Mozambique’s budget for 2017 is “unrealistic” says the Economist Intelligence Unit

budget

The Economist Intelligence Unit (EIU) says that Mozambique’s budget for next year is “unrealistic”, and that the austerity that IMF assistance implies hardly allows for salary increases for civil servants.

“From our point of view, the budget is unrealistic”, experts of the economic analysis unit of the British magazine The Economist write.

In a note on the 2017 Mozambican budget, the EIU emphasizes that: “the financial envelope should be significantly lower than that projected by the government, with small changes in policy hardly cancelling out the fact that slow economic growth and low private sector investment will have a strong impact on tax revenues”.

For the consultants, the Mozambican government’s forecast of external indebtedness is also “unlikely”, especially given the country’s financial difficulties and the lack of confidence in the financial markets.

“Amidst concerns in the international markets about the quality of sovereign credit and the severe liquidity pressures in the domestic market, we think it is unlikely that the government will get loans at the level it expects”, the note reads.

The Mozambican State Budget (OE) for 2017, presented on Wednesday 7 December by the government in the National Assembly, provides for the payment of interest on the external debt of MT18-billion.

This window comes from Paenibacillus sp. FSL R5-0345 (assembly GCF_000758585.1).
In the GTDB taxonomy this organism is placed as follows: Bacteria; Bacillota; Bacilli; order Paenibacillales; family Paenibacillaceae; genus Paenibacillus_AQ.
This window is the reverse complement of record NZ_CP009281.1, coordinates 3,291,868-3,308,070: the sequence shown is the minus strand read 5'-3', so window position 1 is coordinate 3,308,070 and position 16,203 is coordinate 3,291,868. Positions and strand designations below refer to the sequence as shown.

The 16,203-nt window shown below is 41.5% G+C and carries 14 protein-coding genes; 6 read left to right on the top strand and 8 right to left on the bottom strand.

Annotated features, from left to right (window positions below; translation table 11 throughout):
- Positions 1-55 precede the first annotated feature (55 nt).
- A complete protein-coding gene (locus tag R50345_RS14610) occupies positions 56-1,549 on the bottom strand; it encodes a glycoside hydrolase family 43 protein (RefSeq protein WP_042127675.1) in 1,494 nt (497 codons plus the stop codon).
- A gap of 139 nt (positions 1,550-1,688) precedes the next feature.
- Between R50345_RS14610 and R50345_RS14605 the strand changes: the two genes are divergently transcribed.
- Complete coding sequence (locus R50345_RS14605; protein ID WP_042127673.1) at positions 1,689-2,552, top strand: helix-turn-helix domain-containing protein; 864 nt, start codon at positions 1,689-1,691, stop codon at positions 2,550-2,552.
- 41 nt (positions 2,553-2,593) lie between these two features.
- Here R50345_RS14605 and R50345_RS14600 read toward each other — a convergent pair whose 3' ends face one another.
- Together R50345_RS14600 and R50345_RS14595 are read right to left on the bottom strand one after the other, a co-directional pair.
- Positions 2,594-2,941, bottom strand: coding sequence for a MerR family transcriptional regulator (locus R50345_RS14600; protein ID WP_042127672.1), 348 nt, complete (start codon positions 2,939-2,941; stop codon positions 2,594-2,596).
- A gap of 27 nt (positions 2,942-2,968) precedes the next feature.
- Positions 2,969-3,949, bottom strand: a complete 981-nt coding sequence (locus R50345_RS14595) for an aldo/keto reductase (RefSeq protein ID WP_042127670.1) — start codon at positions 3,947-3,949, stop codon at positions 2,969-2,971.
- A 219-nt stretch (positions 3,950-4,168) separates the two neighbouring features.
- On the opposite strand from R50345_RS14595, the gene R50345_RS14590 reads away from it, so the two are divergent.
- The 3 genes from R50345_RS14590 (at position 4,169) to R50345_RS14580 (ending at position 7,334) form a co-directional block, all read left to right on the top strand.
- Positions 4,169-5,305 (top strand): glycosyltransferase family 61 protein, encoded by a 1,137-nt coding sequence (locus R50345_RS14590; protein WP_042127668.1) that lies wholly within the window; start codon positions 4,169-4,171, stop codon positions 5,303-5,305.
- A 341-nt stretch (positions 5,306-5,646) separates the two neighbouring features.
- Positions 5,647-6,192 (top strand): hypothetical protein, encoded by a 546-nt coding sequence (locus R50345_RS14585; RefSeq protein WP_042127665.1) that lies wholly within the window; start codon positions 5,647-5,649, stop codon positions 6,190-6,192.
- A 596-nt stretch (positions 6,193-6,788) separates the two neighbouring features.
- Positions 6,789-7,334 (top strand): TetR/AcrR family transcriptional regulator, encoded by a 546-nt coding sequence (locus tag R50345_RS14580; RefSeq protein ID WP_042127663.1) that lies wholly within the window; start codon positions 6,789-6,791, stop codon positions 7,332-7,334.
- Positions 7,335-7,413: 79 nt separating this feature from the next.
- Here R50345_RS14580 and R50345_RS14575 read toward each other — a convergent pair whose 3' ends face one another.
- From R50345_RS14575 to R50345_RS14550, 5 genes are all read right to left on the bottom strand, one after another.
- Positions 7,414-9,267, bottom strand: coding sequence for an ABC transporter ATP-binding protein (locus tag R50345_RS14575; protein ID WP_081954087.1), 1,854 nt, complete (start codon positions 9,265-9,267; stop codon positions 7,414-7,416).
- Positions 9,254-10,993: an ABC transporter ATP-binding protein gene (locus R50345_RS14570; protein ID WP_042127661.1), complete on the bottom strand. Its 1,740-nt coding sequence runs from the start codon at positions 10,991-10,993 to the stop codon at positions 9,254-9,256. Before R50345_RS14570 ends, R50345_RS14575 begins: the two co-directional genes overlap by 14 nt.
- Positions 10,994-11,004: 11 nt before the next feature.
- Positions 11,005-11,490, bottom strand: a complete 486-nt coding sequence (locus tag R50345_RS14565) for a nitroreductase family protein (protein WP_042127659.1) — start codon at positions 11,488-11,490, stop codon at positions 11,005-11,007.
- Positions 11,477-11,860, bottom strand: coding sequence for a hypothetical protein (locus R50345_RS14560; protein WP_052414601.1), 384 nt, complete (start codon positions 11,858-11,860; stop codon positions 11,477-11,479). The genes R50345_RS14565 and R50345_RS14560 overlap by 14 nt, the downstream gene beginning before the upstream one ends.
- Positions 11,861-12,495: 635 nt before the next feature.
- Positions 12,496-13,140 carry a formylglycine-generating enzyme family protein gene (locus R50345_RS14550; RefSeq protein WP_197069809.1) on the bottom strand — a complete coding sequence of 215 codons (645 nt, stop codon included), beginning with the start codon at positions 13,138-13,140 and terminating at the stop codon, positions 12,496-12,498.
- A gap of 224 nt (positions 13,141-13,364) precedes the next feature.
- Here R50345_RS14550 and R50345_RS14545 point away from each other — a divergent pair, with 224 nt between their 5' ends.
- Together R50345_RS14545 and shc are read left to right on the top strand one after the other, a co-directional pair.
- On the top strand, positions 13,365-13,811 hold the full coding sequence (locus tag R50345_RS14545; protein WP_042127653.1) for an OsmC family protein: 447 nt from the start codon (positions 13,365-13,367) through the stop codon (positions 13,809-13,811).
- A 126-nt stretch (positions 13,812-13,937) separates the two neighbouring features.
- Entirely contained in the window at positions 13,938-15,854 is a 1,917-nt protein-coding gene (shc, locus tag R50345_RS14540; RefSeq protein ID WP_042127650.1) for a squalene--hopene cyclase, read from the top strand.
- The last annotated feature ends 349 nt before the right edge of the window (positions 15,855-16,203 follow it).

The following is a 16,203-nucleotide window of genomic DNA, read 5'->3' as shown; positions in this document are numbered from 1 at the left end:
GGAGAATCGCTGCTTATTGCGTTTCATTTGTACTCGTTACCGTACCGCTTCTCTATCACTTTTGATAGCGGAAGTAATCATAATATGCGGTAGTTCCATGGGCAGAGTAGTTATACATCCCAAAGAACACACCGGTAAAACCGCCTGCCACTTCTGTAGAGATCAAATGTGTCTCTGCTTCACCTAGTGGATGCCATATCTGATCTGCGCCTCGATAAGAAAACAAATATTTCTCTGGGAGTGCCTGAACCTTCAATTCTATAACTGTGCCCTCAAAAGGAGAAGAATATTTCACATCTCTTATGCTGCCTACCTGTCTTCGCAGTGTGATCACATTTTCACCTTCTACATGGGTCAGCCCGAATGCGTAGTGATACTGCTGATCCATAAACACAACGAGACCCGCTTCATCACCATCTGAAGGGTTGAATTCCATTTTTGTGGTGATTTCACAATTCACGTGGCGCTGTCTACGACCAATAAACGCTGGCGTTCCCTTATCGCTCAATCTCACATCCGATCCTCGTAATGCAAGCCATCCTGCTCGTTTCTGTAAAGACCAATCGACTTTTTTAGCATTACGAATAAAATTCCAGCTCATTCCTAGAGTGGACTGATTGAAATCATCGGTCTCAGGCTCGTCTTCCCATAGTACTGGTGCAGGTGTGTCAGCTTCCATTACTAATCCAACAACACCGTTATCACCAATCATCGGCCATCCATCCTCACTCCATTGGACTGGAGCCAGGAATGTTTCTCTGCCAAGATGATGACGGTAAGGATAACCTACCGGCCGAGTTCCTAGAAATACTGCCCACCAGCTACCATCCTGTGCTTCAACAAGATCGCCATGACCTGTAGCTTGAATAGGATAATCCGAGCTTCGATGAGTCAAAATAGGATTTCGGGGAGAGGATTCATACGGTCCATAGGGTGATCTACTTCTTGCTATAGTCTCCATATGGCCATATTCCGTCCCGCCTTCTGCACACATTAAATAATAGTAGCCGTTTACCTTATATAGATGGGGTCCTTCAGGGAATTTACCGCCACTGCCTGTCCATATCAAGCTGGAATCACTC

The document also indicates that the Mozambican State will pay MT8.9-billion interest on domestic debt.

The State Budget forecasts for next year the increase in debt burden by 1.2 percentage points to 3.4% of GDP.

The bill submitted to parliament makes no mention of the €2.2-billion in so-called hidden debt that the Mozambican government led by Armando Guebuza contracted between 2013 and 2014.

In addition to doubts about the revenue side, the EIU also raises reservations on the public expenditure side, saying that the government is unlikely to be able to borrow in the amount it expects.

“External debt obligations will exceed US$800-million in 2017, under current terms, but the budget only allocates US$246-million”, it says in the document,which also pointed to fiscal difficulties in relation to civil servants.

“The government hopes to regain access to the International Monetary Fund in 2017 to alleviate balance of payments pressures, but the generous monthly subsidies and salaries are likely to conflict with the imposition of austerity by the Fund”, the analysts point out.

Source: Lusa
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